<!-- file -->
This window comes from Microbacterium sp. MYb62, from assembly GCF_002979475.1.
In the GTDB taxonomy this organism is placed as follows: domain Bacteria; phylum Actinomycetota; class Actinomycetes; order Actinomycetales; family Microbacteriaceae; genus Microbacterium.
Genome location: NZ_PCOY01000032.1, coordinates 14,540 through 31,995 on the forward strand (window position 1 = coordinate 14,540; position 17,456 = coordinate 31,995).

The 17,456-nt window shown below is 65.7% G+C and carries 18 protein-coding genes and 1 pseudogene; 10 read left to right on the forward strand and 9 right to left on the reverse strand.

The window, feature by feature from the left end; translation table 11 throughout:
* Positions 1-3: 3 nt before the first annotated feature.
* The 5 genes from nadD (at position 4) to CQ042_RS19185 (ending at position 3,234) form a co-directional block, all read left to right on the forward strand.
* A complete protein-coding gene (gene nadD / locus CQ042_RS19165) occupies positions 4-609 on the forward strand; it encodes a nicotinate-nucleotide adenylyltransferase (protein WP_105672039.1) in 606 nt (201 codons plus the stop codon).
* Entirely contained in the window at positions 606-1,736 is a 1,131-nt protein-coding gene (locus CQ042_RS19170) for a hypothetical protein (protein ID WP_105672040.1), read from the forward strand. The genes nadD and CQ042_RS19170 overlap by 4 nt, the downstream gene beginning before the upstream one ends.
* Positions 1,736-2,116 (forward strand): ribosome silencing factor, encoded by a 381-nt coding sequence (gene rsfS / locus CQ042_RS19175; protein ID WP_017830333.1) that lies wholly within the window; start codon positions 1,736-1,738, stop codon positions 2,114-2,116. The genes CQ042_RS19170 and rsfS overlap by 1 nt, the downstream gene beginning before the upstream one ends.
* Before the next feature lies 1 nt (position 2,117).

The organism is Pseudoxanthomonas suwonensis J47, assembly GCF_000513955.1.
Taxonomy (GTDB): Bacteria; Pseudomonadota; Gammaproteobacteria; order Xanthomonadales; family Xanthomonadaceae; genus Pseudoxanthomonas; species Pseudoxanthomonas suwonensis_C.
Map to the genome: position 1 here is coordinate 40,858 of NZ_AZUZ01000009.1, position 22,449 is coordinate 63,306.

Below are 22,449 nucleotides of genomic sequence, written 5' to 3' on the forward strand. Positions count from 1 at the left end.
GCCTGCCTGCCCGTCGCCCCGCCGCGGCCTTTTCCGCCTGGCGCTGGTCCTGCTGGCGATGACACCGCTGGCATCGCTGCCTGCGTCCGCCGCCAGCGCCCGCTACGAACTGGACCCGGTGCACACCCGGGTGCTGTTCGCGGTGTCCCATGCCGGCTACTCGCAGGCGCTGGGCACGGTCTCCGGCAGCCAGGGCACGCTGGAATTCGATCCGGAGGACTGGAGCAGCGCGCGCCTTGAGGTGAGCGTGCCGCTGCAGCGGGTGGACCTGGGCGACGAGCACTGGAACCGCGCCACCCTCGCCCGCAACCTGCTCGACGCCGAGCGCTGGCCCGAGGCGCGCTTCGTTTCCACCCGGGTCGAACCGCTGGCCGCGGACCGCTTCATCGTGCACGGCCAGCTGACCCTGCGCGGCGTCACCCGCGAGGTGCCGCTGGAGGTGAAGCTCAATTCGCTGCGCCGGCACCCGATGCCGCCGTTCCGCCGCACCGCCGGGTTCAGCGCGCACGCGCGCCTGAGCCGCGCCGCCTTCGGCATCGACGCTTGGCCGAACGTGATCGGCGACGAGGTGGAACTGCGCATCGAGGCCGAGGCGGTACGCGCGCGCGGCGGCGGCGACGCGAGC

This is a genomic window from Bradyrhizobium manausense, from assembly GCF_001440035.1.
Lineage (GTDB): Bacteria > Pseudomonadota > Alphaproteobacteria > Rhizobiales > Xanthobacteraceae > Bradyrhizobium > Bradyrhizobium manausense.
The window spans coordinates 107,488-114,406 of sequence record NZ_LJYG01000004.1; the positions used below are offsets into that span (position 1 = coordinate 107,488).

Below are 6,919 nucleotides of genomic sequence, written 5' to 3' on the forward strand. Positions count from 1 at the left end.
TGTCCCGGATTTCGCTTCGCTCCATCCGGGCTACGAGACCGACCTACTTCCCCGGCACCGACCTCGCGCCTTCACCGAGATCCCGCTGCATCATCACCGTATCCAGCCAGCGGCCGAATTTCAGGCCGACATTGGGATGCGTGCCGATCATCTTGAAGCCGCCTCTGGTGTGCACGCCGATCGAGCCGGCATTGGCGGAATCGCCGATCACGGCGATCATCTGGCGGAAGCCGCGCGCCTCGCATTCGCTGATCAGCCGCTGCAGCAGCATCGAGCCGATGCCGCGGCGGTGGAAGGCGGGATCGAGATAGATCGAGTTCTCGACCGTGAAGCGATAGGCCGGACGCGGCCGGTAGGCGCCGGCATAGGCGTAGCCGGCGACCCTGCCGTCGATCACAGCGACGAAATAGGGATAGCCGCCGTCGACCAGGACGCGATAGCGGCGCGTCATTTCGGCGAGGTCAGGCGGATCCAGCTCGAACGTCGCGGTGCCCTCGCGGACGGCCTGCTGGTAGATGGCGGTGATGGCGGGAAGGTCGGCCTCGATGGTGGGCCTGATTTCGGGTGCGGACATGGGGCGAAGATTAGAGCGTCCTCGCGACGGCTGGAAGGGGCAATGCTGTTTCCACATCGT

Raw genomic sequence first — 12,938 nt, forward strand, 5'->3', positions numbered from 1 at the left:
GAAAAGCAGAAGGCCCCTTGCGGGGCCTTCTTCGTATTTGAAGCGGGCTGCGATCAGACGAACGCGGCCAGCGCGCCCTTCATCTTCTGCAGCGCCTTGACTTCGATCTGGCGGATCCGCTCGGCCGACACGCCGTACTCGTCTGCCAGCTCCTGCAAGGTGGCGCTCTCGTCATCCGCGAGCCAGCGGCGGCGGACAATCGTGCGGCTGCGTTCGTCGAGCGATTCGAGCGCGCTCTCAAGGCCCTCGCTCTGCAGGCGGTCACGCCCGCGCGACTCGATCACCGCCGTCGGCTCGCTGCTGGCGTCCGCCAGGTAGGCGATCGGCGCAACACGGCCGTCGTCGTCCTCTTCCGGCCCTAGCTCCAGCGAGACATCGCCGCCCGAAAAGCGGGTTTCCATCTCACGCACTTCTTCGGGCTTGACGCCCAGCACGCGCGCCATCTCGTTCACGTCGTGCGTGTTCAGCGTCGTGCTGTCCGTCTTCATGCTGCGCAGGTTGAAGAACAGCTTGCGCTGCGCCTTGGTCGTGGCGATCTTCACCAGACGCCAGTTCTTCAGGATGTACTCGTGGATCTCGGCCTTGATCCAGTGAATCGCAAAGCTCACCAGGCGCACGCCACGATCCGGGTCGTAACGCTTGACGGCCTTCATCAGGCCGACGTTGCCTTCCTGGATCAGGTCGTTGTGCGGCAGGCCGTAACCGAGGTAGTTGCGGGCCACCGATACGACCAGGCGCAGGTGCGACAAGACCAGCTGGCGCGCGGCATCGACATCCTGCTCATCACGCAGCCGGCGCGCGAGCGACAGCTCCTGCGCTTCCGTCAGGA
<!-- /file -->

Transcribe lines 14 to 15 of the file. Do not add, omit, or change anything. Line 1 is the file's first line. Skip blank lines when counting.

Map to the genome: position 1 here is coordinate 40,858 of NZ_AZUZ01000009.1, position 22,449 is coordinate 63,306.

Below are 22,449 nucleotides of genomic sequence, written 5' to 3' on the forward strand. Positions count from 1 at the left end.